Canary Build 25905 Gains Upgrade Repair Install

Canary Build 25905 Gains Upgrade Repair Install

I guess it’s been a long time coming, because MS has waltzed around this topic for two years or more. The latest top-level Insider Preview now includes the option shown in the lead-in graphic. That’s right: Canary Build 25905 gains upgrade repair install capability via WU, built-in. This may make it unnecessary to visit UUPDump to generate ISOs which may then be mounted for such use.

What Canary Build 25905 Gains Upgrade Repair Install Means

Visit Start → Settings → System → Recovery, then look for the item labeled “Fix problems using Windows Update” (as shown in the lead-in graphic). This takes you through a number of screens en route, as shown here:

Canary Build 25905 Gains Upgrade Repair Install.01
First you must grant permission for the repair to start

After you click OK (irrespective of whether or not you allow a timed reboot), you’ll move into Windows Update where you’ll see a display like this one:

Windows downloads and installs a repair version of your OS, before moving into the post-GUI phase.

This can take a while: on my 2018 vintage Lenovo ThinkPad X380 Yoga, it took an astonishingly long 45 minutes to download and install to the first reboot. I was able to keep working until then, but after that, the installer took the desktop away for about another 10 minutes. When it’s time to reboot to continue the repair install you’ll see something like this:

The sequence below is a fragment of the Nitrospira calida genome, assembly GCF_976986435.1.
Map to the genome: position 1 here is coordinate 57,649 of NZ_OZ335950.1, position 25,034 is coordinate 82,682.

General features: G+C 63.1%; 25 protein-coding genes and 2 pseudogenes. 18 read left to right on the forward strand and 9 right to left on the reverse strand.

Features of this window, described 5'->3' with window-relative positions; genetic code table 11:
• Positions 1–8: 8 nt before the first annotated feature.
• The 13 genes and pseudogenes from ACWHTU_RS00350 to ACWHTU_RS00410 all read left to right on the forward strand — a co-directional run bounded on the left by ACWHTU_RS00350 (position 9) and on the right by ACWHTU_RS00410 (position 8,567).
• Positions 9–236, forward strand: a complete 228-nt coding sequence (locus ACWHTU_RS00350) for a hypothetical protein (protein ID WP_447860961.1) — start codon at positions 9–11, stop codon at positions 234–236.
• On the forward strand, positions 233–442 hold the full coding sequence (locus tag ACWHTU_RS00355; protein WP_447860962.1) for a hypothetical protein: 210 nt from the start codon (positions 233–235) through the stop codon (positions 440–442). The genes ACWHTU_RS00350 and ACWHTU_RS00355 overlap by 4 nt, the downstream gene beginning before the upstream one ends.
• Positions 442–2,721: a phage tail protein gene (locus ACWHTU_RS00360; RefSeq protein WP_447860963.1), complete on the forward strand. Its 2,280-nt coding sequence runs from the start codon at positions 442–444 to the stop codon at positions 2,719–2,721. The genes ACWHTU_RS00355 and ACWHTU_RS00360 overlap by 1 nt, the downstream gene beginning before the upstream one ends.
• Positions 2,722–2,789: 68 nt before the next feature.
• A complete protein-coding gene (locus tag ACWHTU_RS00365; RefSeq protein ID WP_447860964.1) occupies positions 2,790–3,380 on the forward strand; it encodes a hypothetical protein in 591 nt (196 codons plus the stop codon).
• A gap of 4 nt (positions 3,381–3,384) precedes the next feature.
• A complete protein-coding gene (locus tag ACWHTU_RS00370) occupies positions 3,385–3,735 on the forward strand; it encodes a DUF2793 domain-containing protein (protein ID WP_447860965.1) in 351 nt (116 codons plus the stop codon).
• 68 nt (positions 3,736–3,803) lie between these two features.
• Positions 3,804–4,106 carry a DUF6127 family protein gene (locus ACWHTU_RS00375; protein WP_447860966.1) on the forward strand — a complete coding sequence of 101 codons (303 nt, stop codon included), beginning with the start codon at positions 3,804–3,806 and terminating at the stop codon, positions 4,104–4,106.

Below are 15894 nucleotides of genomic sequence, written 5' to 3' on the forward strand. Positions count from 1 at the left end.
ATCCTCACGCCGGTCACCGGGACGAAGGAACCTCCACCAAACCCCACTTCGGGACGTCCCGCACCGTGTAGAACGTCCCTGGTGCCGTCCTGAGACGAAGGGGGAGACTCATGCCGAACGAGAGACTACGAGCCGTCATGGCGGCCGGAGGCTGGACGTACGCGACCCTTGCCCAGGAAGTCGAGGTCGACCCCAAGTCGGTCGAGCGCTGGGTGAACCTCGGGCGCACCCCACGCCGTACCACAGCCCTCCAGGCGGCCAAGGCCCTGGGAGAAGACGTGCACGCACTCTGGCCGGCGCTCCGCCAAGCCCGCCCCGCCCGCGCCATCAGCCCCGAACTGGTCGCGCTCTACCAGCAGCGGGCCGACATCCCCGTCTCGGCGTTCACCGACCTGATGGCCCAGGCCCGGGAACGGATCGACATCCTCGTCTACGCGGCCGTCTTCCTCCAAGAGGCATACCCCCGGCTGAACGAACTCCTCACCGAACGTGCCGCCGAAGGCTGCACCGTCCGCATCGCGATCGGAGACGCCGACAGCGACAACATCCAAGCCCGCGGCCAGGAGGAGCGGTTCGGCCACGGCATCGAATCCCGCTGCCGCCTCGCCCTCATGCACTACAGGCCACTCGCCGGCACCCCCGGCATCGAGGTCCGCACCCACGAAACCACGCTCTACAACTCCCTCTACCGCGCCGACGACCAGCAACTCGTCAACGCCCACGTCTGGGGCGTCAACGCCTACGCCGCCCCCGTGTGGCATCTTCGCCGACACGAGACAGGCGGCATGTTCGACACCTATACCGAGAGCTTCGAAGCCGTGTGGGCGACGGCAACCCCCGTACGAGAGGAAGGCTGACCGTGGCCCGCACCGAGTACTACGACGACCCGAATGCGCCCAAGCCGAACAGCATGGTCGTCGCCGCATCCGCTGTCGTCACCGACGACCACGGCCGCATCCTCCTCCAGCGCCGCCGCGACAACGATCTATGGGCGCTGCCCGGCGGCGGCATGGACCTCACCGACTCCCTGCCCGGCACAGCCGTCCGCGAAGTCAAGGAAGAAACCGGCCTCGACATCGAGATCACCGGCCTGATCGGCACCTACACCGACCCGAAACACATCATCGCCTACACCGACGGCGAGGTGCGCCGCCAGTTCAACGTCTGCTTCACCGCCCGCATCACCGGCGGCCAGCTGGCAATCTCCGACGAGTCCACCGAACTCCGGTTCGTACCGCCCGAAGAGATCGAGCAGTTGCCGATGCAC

Canary Build 25905 Gains Upgrade Repair Install.restart warning

Once the GUI installer gets done, you will restart to complete repairs.

After the restart warning, it takes another 3 minutes to get to the actual reboot. Then the real post-GUI work begins. All in all it took 55 minutes to get to a desktop as the repair install completed: 45 minutes for download and initial install; 10 more minutes for reboot and post-GUI install.

Trade-offs, Trade-offs

Here’s the deal: it takes about 12 minutes on the same PC to use a mounted ISO to get through the same process. But that means building a current ISO from UUPDump which takes about 25 minutes to complete. Thus it’s a matter of more personal effort to do it manually via UUPDump (37 minutes) for a little less time versus the ease and convenience of letting WU handle it for (but taking 55 minutes to complete). Interesting!


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